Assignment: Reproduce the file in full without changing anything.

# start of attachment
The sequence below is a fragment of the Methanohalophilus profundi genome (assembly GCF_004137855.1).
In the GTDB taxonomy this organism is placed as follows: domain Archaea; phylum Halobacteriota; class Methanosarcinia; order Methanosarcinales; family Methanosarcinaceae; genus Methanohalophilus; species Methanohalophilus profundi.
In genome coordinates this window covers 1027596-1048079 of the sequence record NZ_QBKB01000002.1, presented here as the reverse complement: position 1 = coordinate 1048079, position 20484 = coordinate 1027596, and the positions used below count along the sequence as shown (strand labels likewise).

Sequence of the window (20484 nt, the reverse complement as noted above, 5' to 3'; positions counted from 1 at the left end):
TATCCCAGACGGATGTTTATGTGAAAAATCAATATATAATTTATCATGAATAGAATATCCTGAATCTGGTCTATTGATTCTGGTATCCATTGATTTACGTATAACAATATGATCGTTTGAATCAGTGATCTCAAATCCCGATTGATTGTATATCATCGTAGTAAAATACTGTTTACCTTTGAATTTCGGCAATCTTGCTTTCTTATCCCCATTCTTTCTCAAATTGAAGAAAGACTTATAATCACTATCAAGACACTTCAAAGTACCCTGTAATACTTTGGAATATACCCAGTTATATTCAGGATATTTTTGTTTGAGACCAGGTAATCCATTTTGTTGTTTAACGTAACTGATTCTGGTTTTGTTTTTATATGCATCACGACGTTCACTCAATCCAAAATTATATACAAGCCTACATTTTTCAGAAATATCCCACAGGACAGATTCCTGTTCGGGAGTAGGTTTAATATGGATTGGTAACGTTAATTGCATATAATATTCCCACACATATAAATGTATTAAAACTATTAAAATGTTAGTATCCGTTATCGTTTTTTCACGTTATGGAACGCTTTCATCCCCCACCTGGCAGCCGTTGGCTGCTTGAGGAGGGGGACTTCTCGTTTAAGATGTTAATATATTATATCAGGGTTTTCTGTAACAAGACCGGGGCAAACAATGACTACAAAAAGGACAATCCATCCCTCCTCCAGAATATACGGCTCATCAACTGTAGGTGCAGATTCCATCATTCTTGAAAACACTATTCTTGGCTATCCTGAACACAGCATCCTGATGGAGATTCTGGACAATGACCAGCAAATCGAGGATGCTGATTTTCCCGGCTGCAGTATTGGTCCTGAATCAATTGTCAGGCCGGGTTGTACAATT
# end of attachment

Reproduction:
The sequence below is a fragment of the Methanohalophilus profundi genome (assembly GCF_004137855.1).
In the GTDB taxonomy this organism is placed as follows: domain Archaea; phylum Halobacteriota; class Methanosarcinia; order Methanosarcinales; family Methanosarcinaceae; genus Methanohalophilus; species Methanohalophilus profundi.
In genome coordinates this window covers 1027596-1048079 of the sequence record NZ_QBKB01000002.1, presented here as the reverse complement: position 1 = coordinate 1048079, position 20484 = coordinate 1027596, and the positions used below count along the sequence as shown (strand labels likewise).

Sequence of the window (20484 nt, the reverse complement as noted above, 5' to 3'; positions counted from 1 at the left end):
TATCCCAGACGGATGTTTATGTGAAAAATCAATATATAATTTATCATGAATAGAATATCCTGAATCTGGTCTATTGATTCTGGTATCCATTGATTTACGTATAACAATATGATCGTTTGAATCAGTGATCTCAAATCCCGATTGATTGTATATCATCGTAGTAAAATACTGTTTACCTTTGAATTTCGGCAATCTTGCTTTCTTATCCCCATTCTTTCTCAAATTGAAGAAAGACTTATAATCACTATCAAGACACTTCAAAGTACCCTGTAATACTTTGGAATATACCCAGTTATATTCAGGATATTTTTGTTTGAGACCAGGTAATCCATTTTGTTGTTTAACGTAACTGATTCTGGTTTTGTTTTTATATGCATCACGACGTTCACTCAATCCAAAATTATATACAAGCCTACATTTTTCAGAAATATCCCACAGGACAGATTCCTGTTCGGGAGTAGGTTTAATATGGATTGGTAACGTTAATTGCATATAATATTCCCACACATATAAATGTATTAAAACTATTAAAATGTTAGTATCCGTTATCGTTTTTTCACGTTATGGAACGCTTTCATCCCCCACCTGGCAGCCGTTGGCTGCTTGAGGAGGGGGACTTCTCGTTTAAGATGTTAATATATTATATCAGGGTTTTCTGTAACAAGACCGGGGCAAACAATGACTACAAAAAGGACAATCCATCCCTCCTCCAGAATATACGGCTCATCAACTGTAGGTGCAGATTCCATCATTCTTGAAAACACTATTCTTGGCTATCCTGAACACAGCATCCTGATGGAGATTCTGGACAATGACCAGCAAATCGAGGATGCTGATTTTCCCGGCTGCAGTATTGGTCCTGAATCAATTGTCAGGCCGGGTTGTACAATT